Lost Treasures – Bjork’s “Medulla” Revisited

There’s a huge difference between viewing the video of a baby’s birth and witnessing the squalling, chaotic, fluid spewing event up close and in person.  Bjork’s Medulla peels off some layers and allows us to move a little closer to the act of creation. Missing are the  lush orchestrations she usually employs to frame her muse. Bjork maintains her aesthetic despite the fact she takes a 180 degree turn away from orthodox instrumentation. Medulla gives us a record equipped only with the most primal tool of human expression; the voice.  Not just an a cappella exercise, Medulla (in typical Bjorkian fashion) redefines the voice’s function as a musical delivery medium.  Many artists before have tried their hand at the ‘all vocal’ album. But, none have succeeded as Bjork has on Medulla.  Her mission is to not just celebrate the voice, but to subvert, distort and manipulate it into a third entity.  Part human, part synthetic, and 100 % unique . Even the drumbeats on the album are produced by vocal slight of hand.

Before Medulla, the trajectory of her studio work was admirably logical. Every album was a consolidation and advancement over the one previous. Post (Bjork’s brilliant second album), took Debut’s fusion of organic and electronic elements and pumped up the drama by accenting  the electric and eclectic.  On Homogenic (Bjork’s third album), the Icelandic String Octet shared  the spotlight with massive electronic beats to help define a new genre (Icelandic Neoclassical Soul/Pop).  When Bjork followed up with Vespertine, the strings had expanded it’s role to a grand, orchestral scale augmented with a full female choir; the big beat replaced by a shower of skittering micro beats buzzing around the stereo spectrum like flying audio insects.  After Vespertine Bjork was at a crossroads artistically.  She chose to roll the commercial dice and challenge her audience.  There are some remarkable highlights on Medulla.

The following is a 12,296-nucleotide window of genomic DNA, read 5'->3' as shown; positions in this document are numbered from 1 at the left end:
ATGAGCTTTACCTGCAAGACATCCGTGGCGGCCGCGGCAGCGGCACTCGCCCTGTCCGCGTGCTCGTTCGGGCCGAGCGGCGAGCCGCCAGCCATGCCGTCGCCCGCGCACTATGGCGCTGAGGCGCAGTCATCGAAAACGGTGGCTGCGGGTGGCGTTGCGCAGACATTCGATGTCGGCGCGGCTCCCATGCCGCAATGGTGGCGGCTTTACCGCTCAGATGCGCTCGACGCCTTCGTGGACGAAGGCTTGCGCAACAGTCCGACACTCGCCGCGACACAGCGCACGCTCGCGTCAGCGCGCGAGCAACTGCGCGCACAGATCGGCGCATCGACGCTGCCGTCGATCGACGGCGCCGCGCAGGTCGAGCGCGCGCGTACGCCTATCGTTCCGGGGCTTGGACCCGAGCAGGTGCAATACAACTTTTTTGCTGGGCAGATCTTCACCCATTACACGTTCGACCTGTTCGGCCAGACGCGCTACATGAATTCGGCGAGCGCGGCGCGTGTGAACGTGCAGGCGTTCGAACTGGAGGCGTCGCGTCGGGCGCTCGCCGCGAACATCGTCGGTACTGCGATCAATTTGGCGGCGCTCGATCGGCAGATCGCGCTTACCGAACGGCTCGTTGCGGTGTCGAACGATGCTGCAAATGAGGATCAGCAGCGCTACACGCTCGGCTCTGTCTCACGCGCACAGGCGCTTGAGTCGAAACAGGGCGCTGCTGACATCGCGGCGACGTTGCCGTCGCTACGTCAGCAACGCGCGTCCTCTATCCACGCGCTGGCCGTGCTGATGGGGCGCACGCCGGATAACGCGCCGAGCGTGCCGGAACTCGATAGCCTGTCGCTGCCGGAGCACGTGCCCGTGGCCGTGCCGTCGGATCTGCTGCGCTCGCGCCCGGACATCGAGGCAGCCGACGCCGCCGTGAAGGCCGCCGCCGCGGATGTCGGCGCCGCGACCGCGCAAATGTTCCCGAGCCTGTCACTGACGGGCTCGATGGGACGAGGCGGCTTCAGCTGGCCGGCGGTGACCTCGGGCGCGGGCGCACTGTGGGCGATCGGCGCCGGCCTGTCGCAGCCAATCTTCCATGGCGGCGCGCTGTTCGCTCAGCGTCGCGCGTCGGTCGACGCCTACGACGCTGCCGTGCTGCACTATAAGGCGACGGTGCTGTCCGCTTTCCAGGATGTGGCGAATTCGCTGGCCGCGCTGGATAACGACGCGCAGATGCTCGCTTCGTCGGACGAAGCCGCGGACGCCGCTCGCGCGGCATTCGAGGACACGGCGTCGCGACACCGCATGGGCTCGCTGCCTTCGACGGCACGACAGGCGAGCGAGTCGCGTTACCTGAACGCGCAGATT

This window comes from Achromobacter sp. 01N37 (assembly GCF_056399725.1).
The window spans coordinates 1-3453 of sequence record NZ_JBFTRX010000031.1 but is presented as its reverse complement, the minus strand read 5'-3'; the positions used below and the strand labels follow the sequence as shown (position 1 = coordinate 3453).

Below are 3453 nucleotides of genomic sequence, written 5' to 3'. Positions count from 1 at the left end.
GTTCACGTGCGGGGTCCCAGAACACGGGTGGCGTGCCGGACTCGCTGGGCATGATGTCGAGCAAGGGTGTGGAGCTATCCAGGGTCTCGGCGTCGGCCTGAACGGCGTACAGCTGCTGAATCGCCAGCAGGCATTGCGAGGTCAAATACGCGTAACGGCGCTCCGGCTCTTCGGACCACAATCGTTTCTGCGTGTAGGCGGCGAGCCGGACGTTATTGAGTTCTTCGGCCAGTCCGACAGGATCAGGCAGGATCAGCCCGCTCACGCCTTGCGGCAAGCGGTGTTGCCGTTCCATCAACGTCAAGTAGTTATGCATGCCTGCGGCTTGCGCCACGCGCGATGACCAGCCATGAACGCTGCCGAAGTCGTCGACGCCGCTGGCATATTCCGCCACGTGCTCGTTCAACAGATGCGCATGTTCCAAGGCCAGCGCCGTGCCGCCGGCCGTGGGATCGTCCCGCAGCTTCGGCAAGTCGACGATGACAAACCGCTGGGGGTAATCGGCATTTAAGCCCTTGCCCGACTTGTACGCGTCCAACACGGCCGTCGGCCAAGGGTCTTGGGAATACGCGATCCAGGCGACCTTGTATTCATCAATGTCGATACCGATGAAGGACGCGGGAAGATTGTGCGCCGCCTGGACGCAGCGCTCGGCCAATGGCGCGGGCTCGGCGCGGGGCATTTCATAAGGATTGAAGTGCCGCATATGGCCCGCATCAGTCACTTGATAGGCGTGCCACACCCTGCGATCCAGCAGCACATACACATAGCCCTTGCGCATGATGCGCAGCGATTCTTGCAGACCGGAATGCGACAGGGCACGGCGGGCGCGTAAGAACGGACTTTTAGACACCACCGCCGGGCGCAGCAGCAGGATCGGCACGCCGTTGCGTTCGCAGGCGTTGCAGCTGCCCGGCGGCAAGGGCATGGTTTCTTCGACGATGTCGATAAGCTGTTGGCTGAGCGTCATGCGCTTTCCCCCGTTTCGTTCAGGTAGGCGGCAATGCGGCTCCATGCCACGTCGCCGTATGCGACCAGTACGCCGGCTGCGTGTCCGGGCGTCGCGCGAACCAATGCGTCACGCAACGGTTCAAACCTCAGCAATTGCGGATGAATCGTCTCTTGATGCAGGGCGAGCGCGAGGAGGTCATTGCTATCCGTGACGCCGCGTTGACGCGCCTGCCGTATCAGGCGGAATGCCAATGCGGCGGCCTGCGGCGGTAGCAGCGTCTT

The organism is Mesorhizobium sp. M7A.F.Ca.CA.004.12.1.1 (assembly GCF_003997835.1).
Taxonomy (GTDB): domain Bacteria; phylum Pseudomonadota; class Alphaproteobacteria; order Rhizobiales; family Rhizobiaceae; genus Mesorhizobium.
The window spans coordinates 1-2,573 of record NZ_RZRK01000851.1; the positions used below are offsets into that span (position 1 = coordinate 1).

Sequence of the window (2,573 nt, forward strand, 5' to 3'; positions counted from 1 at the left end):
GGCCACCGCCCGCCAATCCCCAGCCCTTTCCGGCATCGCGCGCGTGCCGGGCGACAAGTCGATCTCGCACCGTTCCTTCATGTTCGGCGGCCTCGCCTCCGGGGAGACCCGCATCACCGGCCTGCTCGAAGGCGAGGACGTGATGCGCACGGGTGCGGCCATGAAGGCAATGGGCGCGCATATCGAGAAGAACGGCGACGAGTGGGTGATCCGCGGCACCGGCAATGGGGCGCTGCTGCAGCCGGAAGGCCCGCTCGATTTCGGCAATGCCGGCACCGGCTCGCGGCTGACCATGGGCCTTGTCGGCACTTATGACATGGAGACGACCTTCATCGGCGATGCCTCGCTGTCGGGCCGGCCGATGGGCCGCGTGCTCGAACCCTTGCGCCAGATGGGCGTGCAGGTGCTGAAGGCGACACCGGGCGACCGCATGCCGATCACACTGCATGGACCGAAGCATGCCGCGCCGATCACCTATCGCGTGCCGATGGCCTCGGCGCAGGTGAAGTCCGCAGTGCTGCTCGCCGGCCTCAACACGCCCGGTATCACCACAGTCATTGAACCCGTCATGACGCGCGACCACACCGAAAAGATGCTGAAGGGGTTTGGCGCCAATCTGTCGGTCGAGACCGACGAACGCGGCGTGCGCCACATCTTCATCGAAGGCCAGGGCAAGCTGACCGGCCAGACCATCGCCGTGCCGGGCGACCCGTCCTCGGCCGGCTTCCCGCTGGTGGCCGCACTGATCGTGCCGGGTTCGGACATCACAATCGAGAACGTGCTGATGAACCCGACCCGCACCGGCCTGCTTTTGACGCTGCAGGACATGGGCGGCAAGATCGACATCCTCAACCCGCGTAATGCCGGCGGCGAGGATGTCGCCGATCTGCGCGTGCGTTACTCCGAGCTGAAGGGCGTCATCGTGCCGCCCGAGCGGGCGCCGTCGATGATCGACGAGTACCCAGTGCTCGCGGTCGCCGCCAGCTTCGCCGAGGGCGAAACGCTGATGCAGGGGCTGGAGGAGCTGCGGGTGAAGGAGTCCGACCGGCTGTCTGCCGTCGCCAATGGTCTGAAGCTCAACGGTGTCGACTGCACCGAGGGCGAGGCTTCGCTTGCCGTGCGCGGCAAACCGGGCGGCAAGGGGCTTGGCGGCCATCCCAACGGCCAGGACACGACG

“Where Is The Line With You” is the most ‘off the wall’ track on Medulla. For me,  it carries the benign menace of a 50’s science fiction movie but manages to do it with a smile and a wink.  It doesn’t really matter if you don’t know what she’s carrying on about.  It’s a meticulous cacophony.  The joy of noise for it’s own sake. Special mention to Faith No More frontman Mike Patton for adding extra menace and color to this amazing track.

“Oceania” is the prettiest track on the album.  A female chorus swirls around the main melody like glissando piano runs.  However, the result is otherworldly. On this track–like most of Medulla—you will hear sounds you’ve never heard on a record before .Bjork – Oceania

“Triumph Of A Heart” is the closest thing to a commercial single on the album.  It’s catchy and wacky.  Japanese vocalist Dokaka is allowed to have his way with TOAH and leaves his indelible mark on the track.  And like any strong seasoning, a little Dokaka goes a long way.watch toah 

“Mouths Cradle” is an ambitious piece.  More than any other track, “Mouths Cradle” seems the most comfortable in its skin.  Both extremes of Medulla merge seamlessly on the track; the organic and technological.

At times the performances on Medulla are so raw and immediate, you get the feeling the writing process ended mere nanoseconds before the record button was pressed. At other times it seems you’re eavesdropping on an artist in holy communion with her muse.  If you want to hear the true essence of Bjork, this is the album to own. It’s hard to call this album her masterpiece. The overall excellence of  of her early period is hard to dismiss.  However on a purely creative level, Medulla may well be Bjork’s greatest achievement.


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